Mental illnesses affect many Canadians and are a leading cause of disability in the workplace. Mental illness is also referred to as an “invisible illness” as it cannot be diagnosed the same way as a physical ailment or an injury.
A psychological illness can be triggered by a number of causes including a traumatic event such as an accident, physical illness, death of a loved one or workplace stress/harassment.
Claims for long-term disability benefits that involve psychological illnesses are as complex as claims that involve physical illnesses, if not more complex. As with any type of long-term disability claim, your insurance company is looking for proof that you are receiving appropriate treatment and are under the care of an appropriate specialist (s) and proof of how the illness prevents you from performing employment duties.
Symptoms of depression can include loss of pleasure/interest in activities formerly enjoyed, feelings of sadness, suicidal ideation, lack of motivation, difficulty concentrating, decreased or increased appetite, changes to sleep patterns and mood changes.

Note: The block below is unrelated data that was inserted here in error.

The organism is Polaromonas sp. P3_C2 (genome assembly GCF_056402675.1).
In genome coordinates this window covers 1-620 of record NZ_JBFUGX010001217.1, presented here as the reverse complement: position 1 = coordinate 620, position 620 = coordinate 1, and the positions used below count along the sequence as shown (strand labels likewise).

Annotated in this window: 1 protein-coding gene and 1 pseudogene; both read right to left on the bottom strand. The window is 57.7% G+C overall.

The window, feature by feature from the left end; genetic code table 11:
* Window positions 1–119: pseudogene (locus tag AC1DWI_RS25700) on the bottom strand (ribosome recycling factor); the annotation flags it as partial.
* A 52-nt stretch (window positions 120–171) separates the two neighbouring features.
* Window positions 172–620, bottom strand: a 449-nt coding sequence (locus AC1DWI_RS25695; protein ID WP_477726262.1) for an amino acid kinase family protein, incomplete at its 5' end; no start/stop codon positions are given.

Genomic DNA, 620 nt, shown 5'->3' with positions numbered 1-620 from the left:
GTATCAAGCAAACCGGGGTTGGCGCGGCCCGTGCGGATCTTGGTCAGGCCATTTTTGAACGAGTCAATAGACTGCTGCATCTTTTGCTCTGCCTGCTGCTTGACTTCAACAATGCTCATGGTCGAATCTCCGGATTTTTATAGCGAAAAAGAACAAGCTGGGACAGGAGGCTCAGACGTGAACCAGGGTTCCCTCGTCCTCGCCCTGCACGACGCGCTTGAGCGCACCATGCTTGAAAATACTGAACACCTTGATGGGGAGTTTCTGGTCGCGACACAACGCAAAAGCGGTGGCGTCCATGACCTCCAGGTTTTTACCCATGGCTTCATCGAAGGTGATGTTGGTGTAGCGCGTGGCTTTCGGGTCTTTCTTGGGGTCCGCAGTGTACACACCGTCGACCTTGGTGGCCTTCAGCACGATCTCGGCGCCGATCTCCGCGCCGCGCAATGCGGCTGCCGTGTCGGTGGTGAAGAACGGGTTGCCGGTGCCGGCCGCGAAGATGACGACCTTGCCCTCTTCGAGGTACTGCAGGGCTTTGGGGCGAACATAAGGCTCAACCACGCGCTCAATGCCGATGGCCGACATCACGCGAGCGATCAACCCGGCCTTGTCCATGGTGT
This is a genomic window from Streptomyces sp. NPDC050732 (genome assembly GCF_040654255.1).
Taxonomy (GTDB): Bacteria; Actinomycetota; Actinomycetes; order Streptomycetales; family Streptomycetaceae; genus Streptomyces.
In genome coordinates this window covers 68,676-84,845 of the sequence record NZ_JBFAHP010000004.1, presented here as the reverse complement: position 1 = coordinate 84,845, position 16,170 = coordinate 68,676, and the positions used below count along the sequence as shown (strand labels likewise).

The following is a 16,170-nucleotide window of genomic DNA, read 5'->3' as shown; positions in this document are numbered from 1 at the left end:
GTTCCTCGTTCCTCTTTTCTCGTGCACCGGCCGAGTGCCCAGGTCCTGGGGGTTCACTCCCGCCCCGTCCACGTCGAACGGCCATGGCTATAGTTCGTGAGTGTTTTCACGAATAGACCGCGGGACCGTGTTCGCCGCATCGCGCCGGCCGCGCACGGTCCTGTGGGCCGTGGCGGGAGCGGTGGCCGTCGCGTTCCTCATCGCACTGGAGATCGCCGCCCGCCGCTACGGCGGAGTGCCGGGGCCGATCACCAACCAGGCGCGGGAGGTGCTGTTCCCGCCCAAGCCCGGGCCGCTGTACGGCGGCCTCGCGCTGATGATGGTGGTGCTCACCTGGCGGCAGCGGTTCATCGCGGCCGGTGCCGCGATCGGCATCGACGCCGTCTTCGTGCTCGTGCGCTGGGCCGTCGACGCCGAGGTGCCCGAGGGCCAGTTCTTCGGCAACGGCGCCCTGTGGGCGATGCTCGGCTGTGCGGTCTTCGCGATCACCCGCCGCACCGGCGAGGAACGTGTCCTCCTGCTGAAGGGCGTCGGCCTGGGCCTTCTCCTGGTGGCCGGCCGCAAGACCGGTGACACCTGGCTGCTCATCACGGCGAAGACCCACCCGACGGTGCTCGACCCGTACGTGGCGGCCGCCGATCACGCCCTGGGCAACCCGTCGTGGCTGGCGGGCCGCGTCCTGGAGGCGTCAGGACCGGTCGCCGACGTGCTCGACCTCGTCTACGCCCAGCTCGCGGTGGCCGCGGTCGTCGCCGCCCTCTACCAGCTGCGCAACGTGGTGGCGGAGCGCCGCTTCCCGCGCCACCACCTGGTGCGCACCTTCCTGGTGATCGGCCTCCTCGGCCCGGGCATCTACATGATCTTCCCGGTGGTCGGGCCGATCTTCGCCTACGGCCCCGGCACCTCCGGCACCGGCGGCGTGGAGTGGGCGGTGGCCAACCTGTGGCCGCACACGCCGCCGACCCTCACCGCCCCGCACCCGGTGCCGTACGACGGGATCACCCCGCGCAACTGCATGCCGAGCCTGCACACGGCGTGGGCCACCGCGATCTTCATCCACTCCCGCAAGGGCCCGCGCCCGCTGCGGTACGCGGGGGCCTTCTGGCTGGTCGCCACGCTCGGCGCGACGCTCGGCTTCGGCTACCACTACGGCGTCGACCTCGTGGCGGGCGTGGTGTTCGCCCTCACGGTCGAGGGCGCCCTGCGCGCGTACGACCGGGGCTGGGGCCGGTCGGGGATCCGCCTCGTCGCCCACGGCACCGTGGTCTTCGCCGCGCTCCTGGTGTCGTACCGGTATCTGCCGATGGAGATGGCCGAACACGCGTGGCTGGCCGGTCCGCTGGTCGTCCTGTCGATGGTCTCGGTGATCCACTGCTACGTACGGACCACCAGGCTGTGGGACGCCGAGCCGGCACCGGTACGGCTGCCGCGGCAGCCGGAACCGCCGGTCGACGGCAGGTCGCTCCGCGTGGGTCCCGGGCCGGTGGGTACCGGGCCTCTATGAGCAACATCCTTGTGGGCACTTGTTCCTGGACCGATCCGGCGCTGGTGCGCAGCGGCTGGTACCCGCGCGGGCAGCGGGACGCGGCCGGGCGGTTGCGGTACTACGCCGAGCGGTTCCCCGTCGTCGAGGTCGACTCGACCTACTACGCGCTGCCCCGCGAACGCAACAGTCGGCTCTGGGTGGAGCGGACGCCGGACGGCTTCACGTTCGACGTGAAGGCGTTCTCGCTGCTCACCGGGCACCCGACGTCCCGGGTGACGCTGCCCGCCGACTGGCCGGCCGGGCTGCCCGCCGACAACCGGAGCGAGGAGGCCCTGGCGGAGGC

Symptoms of anxiety can include physical symptoms like nausea, racing heart, sweating, shaking, agoraphobia, anxiety attacks, decreased appetite, difficulty sleeping, difficulty with cognition.
The symptoms of anxiety and depression can affect a person’s daily activities and ability to function in the workplace.
If your claim for disability benefits has been denied, you can fight your insurer’s decision. The lawyers at Aaron Waxman and Associates have represented many clients with psychological illnesses such as anxiety and depression settle their long-term disability claims.